Q: Both my husband and I actively post musings as well as personal and professional updates on Facebook. We have many friends in common, know each others passwords and have total access. But I have never felt compelled to go looking, until now. Seemingly out of the blue, an old love of his sent him a friend request. He said he thought nothing of it and accepted. Almost immediately, she began sending frequent messages to him detailing her life since they ended things 10 years ago. She has been telling him how much she has missed him, calling him the one who got away, and asking him very personal questions about our relationship and the state of our marriage. Over the years she has been married and divorced once and has had a couple of long term relationships which apparently did not end well. She is now feeling nostalgic for the time she and he were together, which did not end too well either. He was very open in talking about his ex when she first contacted him; however, he has been a lot more secretive lately and when I ask about her, he is dismissive, and changes the subject. His attitude led me to check his page, which he is not happy about. He now threatens to change his password.I can’t believe this has spun so quickly out of control, but I don’t know how to turn it around. I did ask him to unfriend her, but he refused, saying that he has nothing to hide and won’t let me dictate who his friends are. We have always been the couple with the great relationship, filled with trust and mutual respect. I have never felt a reason not to trust him, and even now, it’s her I don’t trust and her potential power over him. He was devastated when she broke up with him. Is this just me?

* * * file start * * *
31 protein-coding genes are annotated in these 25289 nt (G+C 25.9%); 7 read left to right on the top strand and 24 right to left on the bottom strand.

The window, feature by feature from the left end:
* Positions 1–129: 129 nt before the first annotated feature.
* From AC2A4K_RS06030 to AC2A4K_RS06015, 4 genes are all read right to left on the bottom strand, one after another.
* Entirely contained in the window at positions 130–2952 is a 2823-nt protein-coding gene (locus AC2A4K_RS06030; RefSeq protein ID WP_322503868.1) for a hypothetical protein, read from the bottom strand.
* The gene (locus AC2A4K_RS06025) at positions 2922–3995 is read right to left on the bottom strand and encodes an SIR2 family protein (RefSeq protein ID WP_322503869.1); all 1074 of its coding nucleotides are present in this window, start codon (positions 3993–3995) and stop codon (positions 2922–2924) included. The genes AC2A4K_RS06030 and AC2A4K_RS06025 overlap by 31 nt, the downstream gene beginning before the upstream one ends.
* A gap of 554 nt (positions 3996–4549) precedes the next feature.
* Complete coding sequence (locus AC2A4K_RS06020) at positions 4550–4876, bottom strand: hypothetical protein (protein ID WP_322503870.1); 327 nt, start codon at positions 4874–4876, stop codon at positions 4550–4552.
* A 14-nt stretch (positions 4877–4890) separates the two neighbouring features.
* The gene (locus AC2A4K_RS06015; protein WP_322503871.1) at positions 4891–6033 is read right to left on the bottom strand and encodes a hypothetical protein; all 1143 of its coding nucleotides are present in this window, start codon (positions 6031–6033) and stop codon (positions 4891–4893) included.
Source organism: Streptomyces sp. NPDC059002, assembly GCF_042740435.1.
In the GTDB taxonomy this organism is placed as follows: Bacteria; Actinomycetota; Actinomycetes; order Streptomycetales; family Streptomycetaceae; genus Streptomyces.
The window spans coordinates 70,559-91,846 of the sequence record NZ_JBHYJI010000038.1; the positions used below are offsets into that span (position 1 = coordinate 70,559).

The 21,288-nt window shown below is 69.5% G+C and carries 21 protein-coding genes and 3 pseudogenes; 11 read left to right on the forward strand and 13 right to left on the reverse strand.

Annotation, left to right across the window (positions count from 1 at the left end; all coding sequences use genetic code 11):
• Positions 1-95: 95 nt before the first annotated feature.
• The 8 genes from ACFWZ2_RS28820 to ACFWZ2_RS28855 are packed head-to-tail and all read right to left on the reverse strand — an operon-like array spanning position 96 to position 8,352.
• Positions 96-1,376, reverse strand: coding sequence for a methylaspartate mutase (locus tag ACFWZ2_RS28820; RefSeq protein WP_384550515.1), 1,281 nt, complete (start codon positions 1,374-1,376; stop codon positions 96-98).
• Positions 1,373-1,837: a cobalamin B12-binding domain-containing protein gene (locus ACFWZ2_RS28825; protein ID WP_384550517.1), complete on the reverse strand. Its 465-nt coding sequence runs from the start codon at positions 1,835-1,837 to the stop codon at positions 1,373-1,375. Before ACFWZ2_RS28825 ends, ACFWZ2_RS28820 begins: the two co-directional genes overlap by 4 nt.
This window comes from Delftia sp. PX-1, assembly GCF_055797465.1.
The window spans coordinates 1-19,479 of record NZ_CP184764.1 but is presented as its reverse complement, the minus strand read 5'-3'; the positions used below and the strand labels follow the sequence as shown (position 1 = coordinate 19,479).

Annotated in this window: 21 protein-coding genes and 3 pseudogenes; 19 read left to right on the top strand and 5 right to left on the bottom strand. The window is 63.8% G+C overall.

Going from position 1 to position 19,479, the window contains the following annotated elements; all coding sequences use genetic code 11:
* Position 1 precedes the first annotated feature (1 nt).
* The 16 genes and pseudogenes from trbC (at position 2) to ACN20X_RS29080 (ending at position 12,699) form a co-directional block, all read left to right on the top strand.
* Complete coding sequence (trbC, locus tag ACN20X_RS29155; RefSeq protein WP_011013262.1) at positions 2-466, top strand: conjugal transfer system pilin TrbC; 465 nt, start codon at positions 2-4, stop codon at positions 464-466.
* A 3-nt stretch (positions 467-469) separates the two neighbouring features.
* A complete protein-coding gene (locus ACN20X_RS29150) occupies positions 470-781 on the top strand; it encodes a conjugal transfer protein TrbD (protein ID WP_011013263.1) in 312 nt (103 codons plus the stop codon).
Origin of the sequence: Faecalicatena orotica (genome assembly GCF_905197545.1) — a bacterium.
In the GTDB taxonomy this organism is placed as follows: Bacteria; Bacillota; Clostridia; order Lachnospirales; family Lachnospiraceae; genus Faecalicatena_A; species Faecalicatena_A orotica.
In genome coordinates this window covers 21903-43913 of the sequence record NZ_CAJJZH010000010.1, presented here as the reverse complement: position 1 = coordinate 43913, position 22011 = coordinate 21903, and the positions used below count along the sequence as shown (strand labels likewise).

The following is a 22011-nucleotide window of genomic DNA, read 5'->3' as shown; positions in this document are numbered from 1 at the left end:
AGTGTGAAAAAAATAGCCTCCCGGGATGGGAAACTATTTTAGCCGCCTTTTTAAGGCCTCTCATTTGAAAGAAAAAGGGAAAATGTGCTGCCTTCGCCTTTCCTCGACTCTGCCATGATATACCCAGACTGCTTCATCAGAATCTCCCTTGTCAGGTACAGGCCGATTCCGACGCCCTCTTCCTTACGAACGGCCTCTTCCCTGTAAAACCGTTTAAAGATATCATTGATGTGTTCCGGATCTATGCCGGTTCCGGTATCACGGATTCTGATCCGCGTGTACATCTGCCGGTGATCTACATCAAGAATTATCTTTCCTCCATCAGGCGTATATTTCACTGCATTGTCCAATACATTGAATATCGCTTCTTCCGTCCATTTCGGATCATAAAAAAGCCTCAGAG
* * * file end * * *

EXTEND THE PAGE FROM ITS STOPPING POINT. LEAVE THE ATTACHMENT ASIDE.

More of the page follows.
Very rarely is there a singular reason for anything to happen, generally speaking. Your case doesn’t seem to be any exception to that general pattern. I will concentrate on the emotional distress you feel, rather than focus on your husband.
Is social media to be blamed for poor couple relationships?
First of all, it seems to me that there was an initial lack of trust between the two of you, which demanded giving up each other’s online privacy by sharing passwords. It is unthinkable to ask for or share each other’s passwords in many parts of the world, even in the lives of happy couples. So it might be a point to check, if there was a lack of trust to begin with. This is despite your not wanting to check his account which was accessible to you, and vice-versa.
Your emotions of jealousy and anxiety are valid; however how you act on these may be more in the area of evaluation than the emotion itself. You must develop a habit of communicating with him more honestly about how you feel, and what you think, without making him feel the sole culprit in the conversation. You can change your passwords in front of each other, without the new passwords being exchanged. That’s an act of trust. Trust requires one to have faith, in the absence of information. If one has to constantly verify the veracity of the claims made by one’s lover, and one is not able to take one’s lover at face value, it sounds to me like the opposite of trust.
It is important for him to know that you get uncomfortable and jealous (it is okay to be vulnerable) when he talks to her. You have been given an inadvertent opportunity to work on some of the marital issues that you might have had with your husband, in the light of his desire to keep his conversations with her a secret. He did suggest changing the password, didn’t he?
My last piece of advice, even though it may not come to this at all, is that regardless of how long you have lived with a person; the continuation of any relationship should depend on the willingness of both the parties to be with each other. You cannot and should not have to force anyone to live with you. In situations like these, when we become particularly insecure, all we can do besides the necessary communication and honest appraisal of our thought patterns, is to make ourselves more authentic and lovable and leave the rest unto life, which you will embrace with 100% acceptance.Published in